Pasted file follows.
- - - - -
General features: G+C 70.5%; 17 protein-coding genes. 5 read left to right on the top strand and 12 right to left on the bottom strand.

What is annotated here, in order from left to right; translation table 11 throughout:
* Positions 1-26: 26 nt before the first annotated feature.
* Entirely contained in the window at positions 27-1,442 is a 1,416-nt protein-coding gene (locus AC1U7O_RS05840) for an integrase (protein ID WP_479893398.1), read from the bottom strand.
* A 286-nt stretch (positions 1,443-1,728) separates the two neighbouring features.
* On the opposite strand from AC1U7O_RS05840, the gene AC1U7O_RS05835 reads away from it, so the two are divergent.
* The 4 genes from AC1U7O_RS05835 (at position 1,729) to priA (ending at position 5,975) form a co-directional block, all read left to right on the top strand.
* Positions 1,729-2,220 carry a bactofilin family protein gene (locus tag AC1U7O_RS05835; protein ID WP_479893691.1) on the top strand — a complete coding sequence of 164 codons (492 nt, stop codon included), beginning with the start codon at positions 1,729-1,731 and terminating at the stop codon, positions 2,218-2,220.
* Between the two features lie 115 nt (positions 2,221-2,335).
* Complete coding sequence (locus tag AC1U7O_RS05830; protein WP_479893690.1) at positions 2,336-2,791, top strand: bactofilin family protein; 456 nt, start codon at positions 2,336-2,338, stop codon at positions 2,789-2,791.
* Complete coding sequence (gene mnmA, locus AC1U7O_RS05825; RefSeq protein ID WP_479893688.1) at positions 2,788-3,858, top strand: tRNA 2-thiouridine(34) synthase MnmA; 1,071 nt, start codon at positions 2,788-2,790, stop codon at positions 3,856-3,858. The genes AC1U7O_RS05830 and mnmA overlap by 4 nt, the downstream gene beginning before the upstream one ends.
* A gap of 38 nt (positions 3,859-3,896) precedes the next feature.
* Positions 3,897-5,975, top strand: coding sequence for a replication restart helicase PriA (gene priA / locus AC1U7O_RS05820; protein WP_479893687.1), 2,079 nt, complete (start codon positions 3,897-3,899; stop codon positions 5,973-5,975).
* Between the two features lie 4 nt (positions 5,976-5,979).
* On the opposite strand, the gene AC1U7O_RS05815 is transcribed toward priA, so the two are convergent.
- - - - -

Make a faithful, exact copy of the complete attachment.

General features: G+C 70.5%; 17 protein-coding genes. 5 read left to right on the top strand and 12 right to left on the bottom strand.

What is annotated here, in order from left to right; translation table 11 throughout:
* Positions 1-26: 26 nt before the first annotated feature.
* Entirely contained in the window at positions 27-1,442 is a 1,416-nt protein-coding gene (locus AC1U7O_RS05840) for an integrase (protein ID WP_479893398.1), read from the bottom strand.
* A 286-nt stretch (positions 1,443-1,728) separates the two neighbouring features.
* On the opposite strand from AC1U7O_RS05840, the gene AC1U7O_RS05835 reads away from it, so the two are divergent.
* The 4 genes from AC1U7O_RS05835 (at position 1,729) to priA (ending at position 5,975) form a co-directional block, all read left to right on the top strand.
* Positions 1,729-2,220 carry a bactofilin family protein gene (locus tag AC1U7O_RS05835; protein ID WP_479893691.1) on the top strand — a complete coding sequence of 164 codons (492 nt, stop codon included), beginning with the start codon at positions 1,729-1,731 and terminating at the stop codon, positions 2,218-2,220.
* Between the two features lie 115 nt (positions 2,221-2,335).
* Complete coding sequence (locus tag AC1U7O_RS05830; protein WP_479893690.1) at positions 2,336-2,791, top strand: bactofilin family protein; 456 nt, start codon at positions 2,336-2,338, stop codon at positions 2,789-2,791.
* Complete coding sequence (gene mnmA, locus AC1U7O_RS05825; RefSeq protein ID WP_479893688.1) at positions 2,788-3,858, top strand: tRNA 2-thiouridine(34) synthase MnmA; 1,071 nt, start codon at positions 2,788-2,790, stop codon at positions 3,856-3,858. The genes AC1U7O_RS05830 and mnmA overlap by 4 nt, the downstream gene beginning before the upstream one ends.
* A gap of 38 nt (positions 3,859-3,896) precedes the next feature.
* Positions 3,897-5,975, top strand: coding sequence for a replication restart helicase PriA (gene priA / locus AC1U7O_RS05820; protein WP_479893687.1), 2,079 nt, complete (start codon positions 3,897-3,899; stop codon positions 5,973-5,975).
* Between the two features lie 4 nt (positions 5,976-5,979).
* On the opposite strand, the gene AC1U7O_RS05815 is transcribed toward priA, so the two are convergent.